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Dennis Hof, owner of Nevada’s Moonlight Bunny Ranch, estimates that the U.S. commercial sex industry generates $18 billion annually, nearly all of it unregulated and untaxed. Not surprising, major gatherings of macho men — like at the Super Bowl, the World Cup and the Olympics as well as national political-party conventions and corporate trade shows — are magnets for commercial sex. These events also feature “trafficking busts” at which local law enforcement act-outs the well-crafted media ritual of arresting alleged prostitutes.
In the lead-up to Sunday’s Super Bowl, the New York Police Department (NYPD) reported arresting some 200 people for “sex trafficking and related crimes.” CNN reported, ”the NYPD and the Federal Bureau of Investigation say they’re dedicating more resources to the issue and have been working cases to target traffickers who victimize young women and men in the sex trade.” The police “conduct[ed] both street busts and high-end, undercover call girl stings …” One incident is illustrative. ABC News reported that undercover agents busted what was described as “a major sex ring” operating out of an apartment at 990 6th Avenue at 37th Street. Five people were busted, four of them women, “apparent prostitutes.” They were “allegedly ready to ply them [male customers] with women and lots of drugs from cocaine to heroin to ecstasy.”
Sounds like a familiar story of tough law enforcement putting a proverbial finger in the dike to stop the flood of immoral conduct. It’s a tale that seems to accompany all major sports, political and business gatherings. And its part of a predictable roadshow which, while appearing to address a real issue, turns out to be nothing more than a publicity stunt – not unlike the great line in Casablanca, “pick up the usual suspects” — until the festivities are over and the problem moves somewhere else.
Pete Kotz wrote a revealing column, “The Super Bowl Prostitute Myth,” in the Dallas Observer at the time of the 2011 game, noting that the expected “100,000 hookers won’t be showing up.” He details how Texas attorney general, Greg Abbott, organized a task force with the FBI, ICE and DHS along with “an army of volunteers from religious and women’s groups … to rescue the thousands of underage girls who’d be sold like ground chuck throughout Big D.,” some 38,000 were suppose to be underage. As he noted, “cops had managed just 105 arrests metrowide, mostly by rousting the local talent. Twelve women faced penalties no greater than for speeding tickets. Only two arrests involved human trafficking.”
Kotz also describes how the same pattern of a hyped sex trafficking threat accompanied the 2008 Phoenix game and the 2009 Tampa game. He quotes Tampa police spokeswoman Andrea Davis: “We didn’t see a huge influx in prostitutes coming into Tampa. The arrests were not a lot higher. They were almost the same.”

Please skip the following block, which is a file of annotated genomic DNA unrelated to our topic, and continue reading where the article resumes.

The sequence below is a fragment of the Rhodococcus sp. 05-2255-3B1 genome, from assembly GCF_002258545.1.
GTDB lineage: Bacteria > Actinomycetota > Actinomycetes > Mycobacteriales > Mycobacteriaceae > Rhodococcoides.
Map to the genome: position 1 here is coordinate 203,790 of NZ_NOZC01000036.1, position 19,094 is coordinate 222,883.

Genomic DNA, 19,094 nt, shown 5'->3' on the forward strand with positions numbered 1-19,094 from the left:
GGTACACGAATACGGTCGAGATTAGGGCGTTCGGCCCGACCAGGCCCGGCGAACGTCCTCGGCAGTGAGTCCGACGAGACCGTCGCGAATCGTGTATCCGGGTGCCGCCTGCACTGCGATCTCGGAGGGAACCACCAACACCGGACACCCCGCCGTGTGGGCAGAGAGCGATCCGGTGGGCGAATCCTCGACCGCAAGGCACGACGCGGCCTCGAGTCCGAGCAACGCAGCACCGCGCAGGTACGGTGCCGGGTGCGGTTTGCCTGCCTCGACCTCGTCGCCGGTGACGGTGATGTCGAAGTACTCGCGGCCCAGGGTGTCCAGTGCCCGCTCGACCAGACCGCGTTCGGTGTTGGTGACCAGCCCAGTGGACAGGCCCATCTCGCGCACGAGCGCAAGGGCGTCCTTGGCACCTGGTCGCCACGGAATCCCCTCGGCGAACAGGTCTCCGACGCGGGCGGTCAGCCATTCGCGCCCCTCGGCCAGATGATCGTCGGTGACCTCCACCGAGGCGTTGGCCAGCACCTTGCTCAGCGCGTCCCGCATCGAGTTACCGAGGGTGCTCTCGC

In terms of today’s popular nomenclature, adult sexual relations take one of three forms — consensual, commercial or involuntary. Each is a terrain of moral and political conflict, with ongoing battles over the meaning of each term. Consensual sex seems simple enough. It involves “adults” (e.g., 18 years or older) who are fully “rational” (i.e., able to make a coherent decision) and agree to have sex without a financial (or other) exchange involved. Commercial sex involves a “consensual” relation involving a financial (or other) exchange. And involuntary involves all nonconsensual sex practices, whether rape, pedophilia, lust murder or trafficking.
Prostitution operates throughout the U.S. as variegated as the class-structured marketplace. There are “legal” bordellos operating in parts of Nevada; easily arranged hook-up through “escort” services; independent sex workers easily arranged through the Internet; local massage parlors and health “spas”; and added services at strip clubs and other illicit sexual venues. At the bottom of the flesh trade pyramid – and usually most easily targeted in police sweeps – is the streetwalker. Commercial sex flourishes.
Sex is a primordial human need and, like nearly all needs under capitalism, can be turned into a commercial exchange. In the U.S., like much of the patriarchal world, the human (mostly male) “need” for sex (with females) is mediated through the marketplace. The “relation” (however defined) between buyer and seller of sexual favors turns both collaborators into commodities.
In a humane world, people would not prostitute themselves, sexually or otherwise. Sadly, we do not live in a humane world, but one in which the patriarchal prerogative fights to maintain power. Major popular gatherings like the Super Bowl and political conventions are magnets for commercial sex. They are among the shrinking number of less contested venues of patriarchy. They are places where “men can be men!”